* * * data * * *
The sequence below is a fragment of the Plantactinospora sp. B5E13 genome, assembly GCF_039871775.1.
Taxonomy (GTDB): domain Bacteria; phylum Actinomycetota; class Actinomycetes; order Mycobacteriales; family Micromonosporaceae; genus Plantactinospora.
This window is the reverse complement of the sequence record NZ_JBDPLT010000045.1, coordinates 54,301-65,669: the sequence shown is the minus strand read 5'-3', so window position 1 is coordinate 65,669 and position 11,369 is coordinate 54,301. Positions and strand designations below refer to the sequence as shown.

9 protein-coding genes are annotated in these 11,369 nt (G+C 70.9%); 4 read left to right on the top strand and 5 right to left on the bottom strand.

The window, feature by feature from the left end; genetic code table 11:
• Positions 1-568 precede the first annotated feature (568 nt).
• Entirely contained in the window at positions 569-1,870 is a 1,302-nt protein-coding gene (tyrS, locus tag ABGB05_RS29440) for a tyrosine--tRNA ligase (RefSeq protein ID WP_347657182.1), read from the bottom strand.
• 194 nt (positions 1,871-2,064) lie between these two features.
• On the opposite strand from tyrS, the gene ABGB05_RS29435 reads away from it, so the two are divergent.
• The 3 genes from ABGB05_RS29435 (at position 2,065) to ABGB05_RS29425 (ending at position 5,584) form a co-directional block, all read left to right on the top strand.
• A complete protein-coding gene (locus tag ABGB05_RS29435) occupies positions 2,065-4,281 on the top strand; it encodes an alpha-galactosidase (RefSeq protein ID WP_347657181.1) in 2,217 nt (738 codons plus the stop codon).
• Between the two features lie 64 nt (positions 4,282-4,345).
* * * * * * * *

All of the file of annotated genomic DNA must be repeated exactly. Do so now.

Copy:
The sequence below is a fragment of the Plantactinospora sp. B5E13 genome, assembly GCF_039871775.1.
Taxonomy (GTDB): domain Bacteria; phylum Actinomycetota; class Actinomycetes; order Mycobacteriales; family Micromonosporaceae; genus Plantactinospora.
This window is the reverse complement of the sequence record NZ_JBDPLT010000045.1, coordinates 54,301-65,669: the sequence shown is the minus strand read 5'-3', so window position 1 is coordinate 65,669 and position 11,369 is coordinate 54,301. Positions and strand designations below refer to the sequence as shown.

9 protein-coding genes are annotated in these 11,369 nt (G+C 70.9%); 4 read left to right on the top strand and 5 right to left on the bottom strand.

The window, feature by feature from the left end; genetic code table 11:
• Positions 1-568 precede the first annotated feature (568 nt).
• Entirely contained in the window at positions 569-1,870 is a 1,302-nt protein-coding gene (tyrS, locus tag ABGB05_RS29440) for a tyrosine--tRNA ligase (RefSeq protein ID WP_347657182.1), read from the bottom strand.
• 194 nt (positions 1,871-2,064) lie between these two features.
• On the opposite strand from tyrS, the gene ABGB05_RS29435 reads away from it, so the two are divergent.
• The 3 genes from ABGB05_RS29435 (at position 2,065) to ABGB05_RS29425 (ending at position 5,584) form a co-directional block, all read left to right on the top strand.
• A complete protein-coding gene (locus tag ABGB05_RS29435) occupies positions 2,065-4,281 on the top strand; it encodes an alpha-galactosidase (RefSeq protein ID WP_347657181.1) in 2,217 nt (738 codons plus the stop codon).
• Between the two features lie 64 nt (positions 4,282-4,345).